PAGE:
Bank of Canada considered rate hike in latest decision

Volatility in the global economic environment made the case for a potential increase on April 12

Bank of Canada considered rate hike in latest decision

The Bank of Canada contemplated an interest rate hike in its April 12 policy meeting, according to its just released summary of deliberations.

Despite global economic growth remaining “subdued” in the lead-up to the meeting, strong performances as seen in the Eurozone and the US were imparting significant pressure on Canada.

“Governing Council agreed that while restrictive monetary policy is expected to bring inflation down, the persistence of high core and services inflation could make restoring price stability more difficult than anticipated,” the BoC said.

Global oil supply issues at the time also added some volatility, which made the case for a hike.

Still, taking the latest economic data and developments into account, Canadian GDP was judged “to be evolving broadly in line with [our] January projection,” the BoC said. “Headline inflation was coming down, and signs of a rebalancing of supply and demand were becoming evident.”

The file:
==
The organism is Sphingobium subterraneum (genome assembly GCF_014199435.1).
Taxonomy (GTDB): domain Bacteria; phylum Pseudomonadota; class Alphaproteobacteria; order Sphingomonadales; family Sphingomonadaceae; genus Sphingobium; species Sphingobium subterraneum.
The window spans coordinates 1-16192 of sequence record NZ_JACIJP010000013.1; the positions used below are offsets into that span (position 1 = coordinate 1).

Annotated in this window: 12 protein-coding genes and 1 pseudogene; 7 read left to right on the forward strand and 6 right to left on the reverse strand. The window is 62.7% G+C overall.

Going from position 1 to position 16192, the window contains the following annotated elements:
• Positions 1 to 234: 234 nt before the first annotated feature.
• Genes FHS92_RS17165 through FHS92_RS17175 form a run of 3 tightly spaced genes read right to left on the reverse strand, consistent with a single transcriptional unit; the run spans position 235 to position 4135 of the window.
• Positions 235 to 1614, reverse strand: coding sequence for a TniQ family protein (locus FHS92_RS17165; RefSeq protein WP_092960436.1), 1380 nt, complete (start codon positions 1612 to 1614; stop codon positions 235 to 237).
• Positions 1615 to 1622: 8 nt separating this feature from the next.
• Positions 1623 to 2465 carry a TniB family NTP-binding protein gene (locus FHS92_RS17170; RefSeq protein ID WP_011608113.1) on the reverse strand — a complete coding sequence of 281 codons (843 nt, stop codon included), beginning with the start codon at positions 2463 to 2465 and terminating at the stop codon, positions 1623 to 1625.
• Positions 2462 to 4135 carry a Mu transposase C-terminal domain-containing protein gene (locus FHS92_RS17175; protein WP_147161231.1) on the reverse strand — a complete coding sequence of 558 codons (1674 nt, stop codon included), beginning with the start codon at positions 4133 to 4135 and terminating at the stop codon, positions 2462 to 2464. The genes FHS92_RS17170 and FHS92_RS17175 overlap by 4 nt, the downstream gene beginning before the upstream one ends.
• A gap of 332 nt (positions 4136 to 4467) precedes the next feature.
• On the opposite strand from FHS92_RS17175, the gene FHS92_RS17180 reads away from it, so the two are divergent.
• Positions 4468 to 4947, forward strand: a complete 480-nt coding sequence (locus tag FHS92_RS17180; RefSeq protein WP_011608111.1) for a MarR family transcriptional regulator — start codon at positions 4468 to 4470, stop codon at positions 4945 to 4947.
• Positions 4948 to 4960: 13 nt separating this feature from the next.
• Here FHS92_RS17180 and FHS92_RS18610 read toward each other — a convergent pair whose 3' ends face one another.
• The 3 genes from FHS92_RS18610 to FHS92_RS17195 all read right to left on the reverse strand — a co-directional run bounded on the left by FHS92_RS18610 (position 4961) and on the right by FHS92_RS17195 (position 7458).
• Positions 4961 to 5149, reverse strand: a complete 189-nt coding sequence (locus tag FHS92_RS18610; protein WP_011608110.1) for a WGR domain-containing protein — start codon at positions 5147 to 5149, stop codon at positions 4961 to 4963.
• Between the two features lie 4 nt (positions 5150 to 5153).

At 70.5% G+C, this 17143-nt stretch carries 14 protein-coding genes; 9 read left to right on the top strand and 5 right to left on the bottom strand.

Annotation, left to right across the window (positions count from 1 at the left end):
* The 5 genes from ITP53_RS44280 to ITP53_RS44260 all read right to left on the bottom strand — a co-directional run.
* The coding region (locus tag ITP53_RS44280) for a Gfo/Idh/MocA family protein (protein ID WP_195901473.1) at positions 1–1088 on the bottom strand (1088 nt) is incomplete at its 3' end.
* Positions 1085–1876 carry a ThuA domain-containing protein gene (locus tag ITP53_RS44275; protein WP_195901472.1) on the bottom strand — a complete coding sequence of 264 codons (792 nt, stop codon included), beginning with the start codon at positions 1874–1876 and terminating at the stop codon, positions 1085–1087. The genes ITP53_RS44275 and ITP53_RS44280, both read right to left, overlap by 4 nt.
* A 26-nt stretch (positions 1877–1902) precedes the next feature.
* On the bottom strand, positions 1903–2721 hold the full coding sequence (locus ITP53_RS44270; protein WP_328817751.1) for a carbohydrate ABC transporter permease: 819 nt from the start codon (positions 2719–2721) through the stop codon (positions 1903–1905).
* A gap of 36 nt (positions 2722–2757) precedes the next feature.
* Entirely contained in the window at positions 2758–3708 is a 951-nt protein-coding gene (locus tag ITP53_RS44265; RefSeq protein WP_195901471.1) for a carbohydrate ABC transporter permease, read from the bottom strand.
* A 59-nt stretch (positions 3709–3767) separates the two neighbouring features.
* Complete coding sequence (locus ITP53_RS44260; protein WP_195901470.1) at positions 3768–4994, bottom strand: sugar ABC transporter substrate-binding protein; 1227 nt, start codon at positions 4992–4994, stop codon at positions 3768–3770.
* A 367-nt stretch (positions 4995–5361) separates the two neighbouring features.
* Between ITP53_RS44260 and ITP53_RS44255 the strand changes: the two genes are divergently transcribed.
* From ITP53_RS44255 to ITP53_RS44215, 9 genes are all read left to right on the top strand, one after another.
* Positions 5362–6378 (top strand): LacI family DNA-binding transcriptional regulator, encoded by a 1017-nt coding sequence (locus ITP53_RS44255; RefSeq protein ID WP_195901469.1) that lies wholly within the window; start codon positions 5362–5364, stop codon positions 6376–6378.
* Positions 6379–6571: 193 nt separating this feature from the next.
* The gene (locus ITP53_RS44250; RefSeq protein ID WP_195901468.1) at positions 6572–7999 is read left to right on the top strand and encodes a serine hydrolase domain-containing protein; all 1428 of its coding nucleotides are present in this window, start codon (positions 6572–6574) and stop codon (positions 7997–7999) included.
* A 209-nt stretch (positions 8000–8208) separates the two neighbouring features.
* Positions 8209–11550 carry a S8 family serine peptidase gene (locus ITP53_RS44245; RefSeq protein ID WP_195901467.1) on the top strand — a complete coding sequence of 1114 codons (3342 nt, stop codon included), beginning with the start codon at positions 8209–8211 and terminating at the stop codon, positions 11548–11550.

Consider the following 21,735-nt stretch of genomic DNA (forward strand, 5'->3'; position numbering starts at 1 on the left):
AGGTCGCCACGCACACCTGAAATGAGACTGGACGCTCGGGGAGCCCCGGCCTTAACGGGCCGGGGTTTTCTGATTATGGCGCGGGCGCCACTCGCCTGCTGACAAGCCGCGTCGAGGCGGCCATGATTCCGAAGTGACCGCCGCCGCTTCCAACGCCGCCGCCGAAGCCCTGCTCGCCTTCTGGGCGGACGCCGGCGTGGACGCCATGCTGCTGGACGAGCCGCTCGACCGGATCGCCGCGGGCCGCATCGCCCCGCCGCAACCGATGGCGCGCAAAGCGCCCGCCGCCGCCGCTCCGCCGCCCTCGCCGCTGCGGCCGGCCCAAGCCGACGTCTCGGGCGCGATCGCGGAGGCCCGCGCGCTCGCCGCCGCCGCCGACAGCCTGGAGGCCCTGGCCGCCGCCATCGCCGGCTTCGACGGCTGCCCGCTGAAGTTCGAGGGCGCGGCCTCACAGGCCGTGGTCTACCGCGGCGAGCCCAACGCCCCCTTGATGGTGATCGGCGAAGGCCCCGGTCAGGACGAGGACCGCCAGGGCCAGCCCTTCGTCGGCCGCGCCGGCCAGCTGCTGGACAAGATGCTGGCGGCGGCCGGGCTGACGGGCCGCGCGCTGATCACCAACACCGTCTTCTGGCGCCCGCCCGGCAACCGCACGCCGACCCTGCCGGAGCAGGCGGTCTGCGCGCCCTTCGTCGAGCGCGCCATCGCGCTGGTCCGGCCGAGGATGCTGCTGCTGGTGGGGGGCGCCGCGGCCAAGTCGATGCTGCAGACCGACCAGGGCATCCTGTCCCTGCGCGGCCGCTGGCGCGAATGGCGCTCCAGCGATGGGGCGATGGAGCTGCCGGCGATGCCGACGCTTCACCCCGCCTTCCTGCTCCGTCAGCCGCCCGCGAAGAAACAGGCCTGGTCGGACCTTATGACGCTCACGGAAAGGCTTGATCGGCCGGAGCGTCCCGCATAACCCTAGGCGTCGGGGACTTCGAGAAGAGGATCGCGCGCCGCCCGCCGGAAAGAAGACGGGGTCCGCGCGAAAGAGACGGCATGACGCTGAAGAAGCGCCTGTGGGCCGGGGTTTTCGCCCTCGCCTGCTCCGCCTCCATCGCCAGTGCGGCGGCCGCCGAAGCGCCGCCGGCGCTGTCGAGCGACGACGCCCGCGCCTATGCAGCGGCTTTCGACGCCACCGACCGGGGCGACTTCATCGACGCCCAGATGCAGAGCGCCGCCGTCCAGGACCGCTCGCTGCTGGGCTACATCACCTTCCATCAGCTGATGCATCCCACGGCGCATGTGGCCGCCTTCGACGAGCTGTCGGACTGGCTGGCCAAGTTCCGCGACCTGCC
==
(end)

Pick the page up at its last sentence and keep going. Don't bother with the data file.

At the same time, the Canadian economy was proving a little stronger than expected, mainly due to labour market tightness and unexpected robustness in wage growth.

“The current pace of wage growth, if sustained, would not be consistent with getting inflation back to 2% without a substantial increase in productivity (which has been declining in recent quarters),” the BoC said. “Although the labour market was still tight, labour market pressures were beginning to ease. Businesses viewed current labour shortages as less intense than a year ago and were finding it somewhat easier to fill vacancies.”

The decision to keep the rate frozen at 4.5% won out as “headline inflation is coming down quickly in line with the bank’s forecast,” the BoC said. The bank stressed that more evidence would be required to evaluate whether monetary policy is “sufficiently restrictive,” and said that it will continue to review its quantitative tightening program.

“Governing Council members agreed that while a risk of a sharper slowdown remains, based on their current outlook, cutting rates later this year did not seem to be the most likely scenario,” the Bank said.